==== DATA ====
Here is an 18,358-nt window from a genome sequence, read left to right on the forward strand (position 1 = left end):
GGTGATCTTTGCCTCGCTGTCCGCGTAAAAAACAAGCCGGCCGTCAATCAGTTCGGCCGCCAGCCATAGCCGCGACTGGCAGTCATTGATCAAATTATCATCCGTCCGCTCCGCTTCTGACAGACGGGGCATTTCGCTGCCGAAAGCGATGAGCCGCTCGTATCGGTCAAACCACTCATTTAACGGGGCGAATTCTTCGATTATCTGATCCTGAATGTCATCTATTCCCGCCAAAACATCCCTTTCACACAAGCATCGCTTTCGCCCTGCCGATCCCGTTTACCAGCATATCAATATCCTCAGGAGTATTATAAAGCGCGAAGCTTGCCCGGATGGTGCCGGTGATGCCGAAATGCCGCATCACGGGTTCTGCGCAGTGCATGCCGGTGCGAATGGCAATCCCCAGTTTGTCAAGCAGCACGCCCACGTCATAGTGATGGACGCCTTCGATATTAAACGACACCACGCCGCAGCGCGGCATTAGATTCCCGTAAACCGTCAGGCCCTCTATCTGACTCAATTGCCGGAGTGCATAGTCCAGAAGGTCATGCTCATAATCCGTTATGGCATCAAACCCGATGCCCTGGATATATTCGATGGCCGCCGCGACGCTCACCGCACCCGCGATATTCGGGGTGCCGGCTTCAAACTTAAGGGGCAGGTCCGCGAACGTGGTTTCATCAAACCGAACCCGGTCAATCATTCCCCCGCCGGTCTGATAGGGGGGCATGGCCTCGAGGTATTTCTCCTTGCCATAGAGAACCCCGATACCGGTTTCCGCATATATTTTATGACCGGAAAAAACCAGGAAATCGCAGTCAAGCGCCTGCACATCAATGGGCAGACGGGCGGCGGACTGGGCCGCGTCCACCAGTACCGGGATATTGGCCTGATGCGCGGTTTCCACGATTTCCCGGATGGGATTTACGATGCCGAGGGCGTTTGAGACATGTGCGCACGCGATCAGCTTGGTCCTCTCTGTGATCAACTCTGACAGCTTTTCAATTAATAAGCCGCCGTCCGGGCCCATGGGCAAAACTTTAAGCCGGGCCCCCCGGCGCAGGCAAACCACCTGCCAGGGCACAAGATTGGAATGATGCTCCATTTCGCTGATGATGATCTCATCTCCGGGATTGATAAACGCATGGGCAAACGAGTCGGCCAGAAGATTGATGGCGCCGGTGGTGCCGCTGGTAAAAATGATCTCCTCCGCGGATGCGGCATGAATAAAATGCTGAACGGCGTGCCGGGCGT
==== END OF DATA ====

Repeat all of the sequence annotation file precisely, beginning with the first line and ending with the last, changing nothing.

Here is an 18,358-nt window from a genome sequence, read left to right on the forward strand (position 1 = left end):
GGTGATCTTTGCCTCGCTGTCCGCGTAAAAAACAAGCCGGCCGTCAATCAGTTCGGCCGCCAGCCATAGCCGCGACTGGCAGTCATTGATCAAATTATCATCCGTCCGCTCCGCTTCTGACAGACGGGGCATTTCGCTGCCGAAAGCGATGAGCCGCTCGTATCGGTCAAACCACTCATTTAACGGGGCGAATTCTTCGATTATCTGATCCTGAATGTCATCTATTCCCGCCAAAACATCCCTTTCACACAAGCATCGCTTTCGCCCTGCCGATCCCGTTTACCAGCATATCAATATCCTCAGGAGTATTATAAAGCGCGAAGCTTGCCCGGATGGTGCCGGTGATGCCGAAATGCCGCATCACGGGTTCTGCGCAGTGCATGCCGGTGCGAATGGCAATCCCCAGTTTGTCAAGCAGCACGCCCACGTCATAGTGATGGACGCCTTCGATATTAAACGACACCACGCCGCAGCGCGGCATTAGATTCCCGTAAACCGTCAGGCCCTCTATCTGACTCAATTGCCGGAGTGCATAGTCCAGAAGGTCATGCTCATAATCCGTTATGGCATCAAACCCGATGCCCTGGATATATTCGATGGCCGCCGCGACGCTCACCGCACCCGCGATATTCGGGGTGCCGGCTTCAAACTTAAGGGGCAGGTCCGCGAACGTGGTTTCATCAAACCGAACCCGGTCAATCATTCCCCCGCCGGTCTGATAGGGGGGCATGGCCTCGAGGTATTTCTCCTTGCCATAGAGAACCCCGATACCGGTTTCCGCATATATTTTATGACCGGAAAAAACCAGGAAATCGCAGTCAAGCGCCTGCACATCAATGGGCAGACGGGCGGCGGACTGGGCCGCGTCCACCAGTACCGGGATATTGGCCTGATGCGCGGTTTCCACGATTTCCCGGATGGGATTTACGATGCCGAGGGCGTTTGAGACATGTGCGCACGCGATCAGCTTGGTCCTCTCTGTGATCAACTCTGACAGCTTTTCAATTAATAAGCCGCCGTCCGGGCCCATGGGCAAAACTTTAAGCCGGGCCCCCCGGCGCAGGCAAACCACCTGCCAGGGCACAAGATTGGAATGATGCTCCATTTCGCTGATGATGATCTCATCTCCGGGATTGATAAACGCATGGGCAAACGAGTCGGCCAGAAGATTGATGGCGCCGGTGGTGCCGCTGGTAAAAATGATCTCCTCCGCGGATGCGGCATGAATAAAATGCTGAACGGCGTGCCGGGCGT